Not very many teens are familiar with Filipino culture. What do you hope they can learn about the culture from reading your book?

I think just the deep love for family. It may not always be expressed or carried out in a great way, but that it’s there and I hope that they see that. And I hope that the Filipino-American readers kind of see — feel validation in who they are, and not really feel this need — people are going to struggle with the idea that, like ‘Am I Filipino enough.’ The answer’s yes! However Filipino you are, you’re Filipino enough. There’s no litmus test for how Filipino you are. But it is natural to have those feelings and kind of struggle with that, especially as someone who’s biracial, and my main character is biracial as well, you struggle with that a little bit more. But I hope somebody’s who biracial or somebody’s who’s Filipino-American kind of comes out the other end having thought through who they are a little bit more, and I hope they come out the end feeling more confident about who they are.

Growing up here in the states, did you experience a lot of that prejudice as far as being biracial?

The prejudice that I faced was a lot less overt, and a lot more just kind of like being the only person in the room who had the ethnic makeup that I had. When I was growing up, the question that I got all the time was ‘what are you?’ Because I’m not, clearly, white, I’m not, clearly, Filipino, and I was growing up, at the time, in the suburbs of Detroit and there were not that many Filipinos there. There were some, but not that many. I was like, one of two in my school, not counting my siblings. And so there was not this community for them to compare it to. Like, if you grew up in the Bay area or something, it’s kind of like, oh yeah. Filipino. But there wasn’t that context for people, so it like overt discrimination, but it was just kind of like this “othering” that I felt a lot growing up. Just not fully American – kind of that question over and over again – and it reminded me that I wasn’t fully American. I could never just like fit in to a room. And then when I was younger, going to the Philippines, like, I very clearly wasn’t fully Filipino, and kind of getting that question over there as well.

Do you speak Tagalog (national Filipino language)?

Like a toddler. When I was a child, the first language that I heard, the first language that I started to speak [was tagalog]. But then when I moved to the United States, when I was very young, my dad very much didn’t want us to have an accent, he knew that could set us back in the eyes of others, and so he spoke to us only in English. So that’s what I grew up with and only like the last several years, I’ve been working on learning Tagalog, and there’s improvement, but I think I’m at a toddler level right now. But it’s kind of a weird thing, though, because as I was writing this book, I was thinking about it more, and I was thinking like, maybe if I learned to speak it fluently, I will be fully Filipino, right? But then my family is from Bicol region, and they speak a different language there, and so Tagalog is not the language of my actual ancestors, per se. It’s the language of the group that was put in power after Spain left, or after the United States left. So, it’s kind of like this interesting layer of still a kind of colonialism, even in that mindset that ah, Tagalog is the Filipino language, when there are, like, over 170-something languages, and it’s like, yeah, I’m going to try to learn that, because it’s more commonly spoken, but learning a language is not going to make me feel more Filipino than it would otherwise.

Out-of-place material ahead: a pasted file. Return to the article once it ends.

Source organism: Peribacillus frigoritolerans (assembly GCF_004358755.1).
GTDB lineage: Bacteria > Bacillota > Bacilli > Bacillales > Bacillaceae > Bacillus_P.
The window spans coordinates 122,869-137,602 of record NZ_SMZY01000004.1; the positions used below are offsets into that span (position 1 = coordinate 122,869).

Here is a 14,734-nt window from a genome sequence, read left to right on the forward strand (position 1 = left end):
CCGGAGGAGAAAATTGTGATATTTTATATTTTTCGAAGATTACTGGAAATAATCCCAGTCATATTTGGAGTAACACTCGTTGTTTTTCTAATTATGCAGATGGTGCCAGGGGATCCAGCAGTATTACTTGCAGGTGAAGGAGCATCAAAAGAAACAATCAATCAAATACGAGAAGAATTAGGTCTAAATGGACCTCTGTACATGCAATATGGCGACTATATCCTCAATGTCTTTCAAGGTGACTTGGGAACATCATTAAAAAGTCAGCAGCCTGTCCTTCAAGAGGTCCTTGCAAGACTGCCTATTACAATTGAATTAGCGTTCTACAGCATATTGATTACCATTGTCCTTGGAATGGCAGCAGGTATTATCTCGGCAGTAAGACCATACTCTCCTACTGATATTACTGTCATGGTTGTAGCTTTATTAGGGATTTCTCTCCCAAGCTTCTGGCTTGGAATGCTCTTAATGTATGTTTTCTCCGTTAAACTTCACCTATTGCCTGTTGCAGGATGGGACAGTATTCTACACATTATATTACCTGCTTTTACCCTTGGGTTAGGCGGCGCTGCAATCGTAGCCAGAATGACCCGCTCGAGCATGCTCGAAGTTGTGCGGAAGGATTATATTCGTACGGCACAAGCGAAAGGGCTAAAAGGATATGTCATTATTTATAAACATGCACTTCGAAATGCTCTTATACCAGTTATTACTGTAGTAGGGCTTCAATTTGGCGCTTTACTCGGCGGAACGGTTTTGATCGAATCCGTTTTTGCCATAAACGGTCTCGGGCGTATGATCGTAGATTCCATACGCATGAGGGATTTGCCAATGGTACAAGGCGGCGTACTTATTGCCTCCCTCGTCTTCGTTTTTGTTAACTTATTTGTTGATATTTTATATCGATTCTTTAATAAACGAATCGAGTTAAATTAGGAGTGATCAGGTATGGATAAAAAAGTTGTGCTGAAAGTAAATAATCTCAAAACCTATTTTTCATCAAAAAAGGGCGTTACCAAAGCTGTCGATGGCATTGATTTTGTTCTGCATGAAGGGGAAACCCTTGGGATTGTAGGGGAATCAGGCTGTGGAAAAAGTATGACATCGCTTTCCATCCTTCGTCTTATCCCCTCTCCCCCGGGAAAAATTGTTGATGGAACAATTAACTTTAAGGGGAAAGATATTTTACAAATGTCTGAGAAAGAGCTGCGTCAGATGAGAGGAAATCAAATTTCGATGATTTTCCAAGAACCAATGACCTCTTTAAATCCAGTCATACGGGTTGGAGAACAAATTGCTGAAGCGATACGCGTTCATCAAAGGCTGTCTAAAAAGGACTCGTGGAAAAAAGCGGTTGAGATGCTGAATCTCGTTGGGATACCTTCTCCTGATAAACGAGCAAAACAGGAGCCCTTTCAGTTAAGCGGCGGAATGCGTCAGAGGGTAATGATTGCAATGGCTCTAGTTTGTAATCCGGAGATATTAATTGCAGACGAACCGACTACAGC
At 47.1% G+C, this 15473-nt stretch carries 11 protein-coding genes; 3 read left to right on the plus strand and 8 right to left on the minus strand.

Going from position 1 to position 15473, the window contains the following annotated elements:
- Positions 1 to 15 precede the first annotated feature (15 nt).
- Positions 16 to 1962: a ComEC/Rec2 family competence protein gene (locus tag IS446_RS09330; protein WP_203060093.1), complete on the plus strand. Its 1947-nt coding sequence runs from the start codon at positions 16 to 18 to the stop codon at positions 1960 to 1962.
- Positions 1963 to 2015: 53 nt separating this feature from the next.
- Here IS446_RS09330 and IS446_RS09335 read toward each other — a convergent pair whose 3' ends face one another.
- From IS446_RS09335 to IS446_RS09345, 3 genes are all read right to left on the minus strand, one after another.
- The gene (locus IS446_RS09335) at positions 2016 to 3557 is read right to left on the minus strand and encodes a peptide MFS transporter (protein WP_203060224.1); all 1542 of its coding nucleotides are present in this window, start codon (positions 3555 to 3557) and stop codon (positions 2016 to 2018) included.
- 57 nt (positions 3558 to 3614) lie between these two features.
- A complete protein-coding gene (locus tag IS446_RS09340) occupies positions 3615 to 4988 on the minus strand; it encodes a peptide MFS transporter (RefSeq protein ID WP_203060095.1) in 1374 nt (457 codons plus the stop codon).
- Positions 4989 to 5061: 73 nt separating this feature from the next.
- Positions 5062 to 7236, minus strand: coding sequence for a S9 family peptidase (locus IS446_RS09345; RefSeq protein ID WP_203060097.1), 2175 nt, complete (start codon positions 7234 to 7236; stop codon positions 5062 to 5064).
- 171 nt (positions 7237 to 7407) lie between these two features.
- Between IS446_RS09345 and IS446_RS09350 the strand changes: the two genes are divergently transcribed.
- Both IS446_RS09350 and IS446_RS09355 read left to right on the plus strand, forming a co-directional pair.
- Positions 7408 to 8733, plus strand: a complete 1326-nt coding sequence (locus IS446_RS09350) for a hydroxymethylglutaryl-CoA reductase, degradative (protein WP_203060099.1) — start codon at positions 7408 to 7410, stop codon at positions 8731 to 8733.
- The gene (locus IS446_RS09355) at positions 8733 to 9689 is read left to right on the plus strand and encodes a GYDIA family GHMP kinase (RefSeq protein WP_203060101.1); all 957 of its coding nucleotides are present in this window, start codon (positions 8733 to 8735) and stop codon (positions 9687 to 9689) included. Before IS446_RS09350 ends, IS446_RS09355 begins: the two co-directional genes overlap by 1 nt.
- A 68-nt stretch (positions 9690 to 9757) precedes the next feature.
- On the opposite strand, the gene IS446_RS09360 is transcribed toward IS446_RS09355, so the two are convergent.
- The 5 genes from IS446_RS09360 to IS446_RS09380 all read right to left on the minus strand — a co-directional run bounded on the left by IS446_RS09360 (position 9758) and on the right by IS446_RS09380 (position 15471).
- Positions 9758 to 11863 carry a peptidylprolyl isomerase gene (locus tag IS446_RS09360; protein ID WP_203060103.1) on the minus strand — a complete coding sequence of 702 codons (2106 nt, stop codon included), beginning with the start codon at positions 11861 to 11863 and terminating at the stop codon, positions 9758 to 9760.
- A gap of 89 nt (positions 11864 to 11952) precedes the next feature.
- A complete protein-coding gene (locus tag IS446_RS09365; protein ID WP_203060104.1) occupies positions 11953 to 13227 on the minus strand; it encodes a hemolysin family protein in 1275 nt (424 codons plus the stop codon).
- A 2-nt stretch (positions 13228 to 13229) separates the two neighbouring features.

Do you think that YA has been a more accepting community as far as like people who are not white to be able to write their stories and share it to the world? Do you think the YA community has opened the doors for that more than any others?

I don’t know how fully I can speak to that, because I do read adult literature, but I’m not like very heavily involved in that world. But I do think there’s been a great push from the YA community for this. I think part of it is just like, demographically, the generations that are coming up now. I think it was fairly recently actually that the majority of the children born, over 50%, were not white, so I think there’s that demographic shift that’s occurring, and I think it plays out a lot in YA, because that’s where we’re seeing it in the younger generations. And especially right now, I’m 35, I think a lot of creators who are in that generation are the people that grew up not seeing themselves on the page, and now that we’re old enough, it’s kind of “Fuck that shit! I’m going to put myself in some of these stories.” And that’s happening, I think, on the screen, that’s happening in music, all that stuff that we didn’t see when we were growing up. That generation is now coming of age and creating that art.

What books and authors have been influential in your writing process and in growing up?